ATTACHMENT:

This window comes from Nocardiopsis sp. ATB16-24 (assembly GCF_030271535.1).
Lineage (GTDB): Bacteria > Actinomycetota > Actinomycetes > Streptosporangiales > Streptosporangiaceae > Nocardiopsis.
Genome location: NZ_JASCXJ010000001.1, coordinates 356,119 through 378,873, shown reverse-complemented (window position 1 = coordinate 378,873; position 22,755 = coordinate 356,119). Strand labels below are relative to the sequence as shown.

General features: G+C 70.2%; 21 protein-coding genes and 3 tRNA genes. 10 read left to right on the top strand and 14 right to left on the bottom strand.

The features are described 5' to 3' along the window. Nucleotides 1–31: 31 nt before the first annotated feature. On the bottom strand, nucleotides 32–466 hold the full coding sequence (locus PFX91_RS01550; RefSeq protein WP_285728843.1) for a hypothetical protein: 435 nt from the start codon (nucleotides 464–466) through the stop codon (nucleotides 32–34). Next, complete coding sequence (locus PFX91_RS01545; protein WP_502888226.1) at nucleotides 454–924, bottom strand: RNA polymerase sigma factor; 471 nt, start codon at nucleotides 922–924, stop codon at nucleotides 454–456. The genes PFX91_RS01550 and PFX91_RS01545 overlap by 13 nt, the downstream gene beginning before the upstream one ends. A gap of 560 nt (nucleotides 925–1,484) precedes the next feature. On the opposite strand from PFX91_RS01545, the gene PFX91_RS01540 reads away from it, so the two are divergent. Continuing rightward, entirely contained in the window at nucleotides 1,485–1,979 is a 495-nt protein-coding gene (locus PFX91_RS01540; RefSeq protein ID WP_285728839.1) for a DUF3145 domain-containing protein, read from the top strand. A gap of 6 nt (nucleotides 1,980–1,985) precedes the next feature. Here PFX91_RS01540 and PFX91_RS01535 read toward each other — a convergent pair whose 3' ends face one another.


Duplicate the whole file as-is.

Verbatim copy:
This window comes from Nocardiopsis sp. ATB16-24 (assembly GCF_030271535.1).
Lineage (GTDB): Bacteria > Actinomycetota > Actinomycetes > Streptosporangiales > Streptosporangiaceae > Nocardiopsis.
Genome location: NZ_JASCXJ010000001.1, coordinates 356,119 through 378,873, shown reverse-complemented (window position 1 = coordinate 378,873; position 22,755 = coordinate 356,119). Strand labels below are relative to the sequence as shown.

General features: G+C 70.2%; 21 protein-coding genes and 3 tRNA genes. 10 read left to right on the top strand and 14 right to left on the bottom strand.

The features are described 5' to 3' along the window. Nucleotides 1–31: 31 nt before the first annotated feature. On the bottom strand, nucleotides 32–466 hold the full coding sequence (locus PFX91_RS01550; RefSeq protein WP_285728843.1) for a hypothetical protein: 435 nt from the start codon (nucleotides 464–466) through the stop codon (nucleotides 32–34). Next, complete coding sequence (locus PFX91_RS01545; protein WP_502888226.1) at nucleotides 454–924, bottom strand: RNA polymerase sigma factor; 471 nt, start codon at nucleotides 922–924, stop codon at nucleotides 454–456. The genes PFX91_RS01550 and PFX91_RS01545 overlap by 13 nt, the downstream gene beginning before the upstream one ends. A gap of 560 nt (nucleotides 925–1,484) precedes the next feature. On the opposite strand from PFX91_RS01545, the gene PFX91_RS01540 reads away from it, so the two are divergent. Continuing rightward, entirely contained in the window at nucleotides 1,485–1,979 is a 495-nt protein-coding gene (locus PFX91_RS01540; RefSeq protein ID WP_285728839.1) for a DUF3145 domain-containing protein, read from the top strand. A gap of 6 nt (nucleotides 1,980–1,985) precedes the next feature. Here PFX91_RS01540 and PFX91_RS01535 read toward each other — a convergent pair whose 3' ends face one another.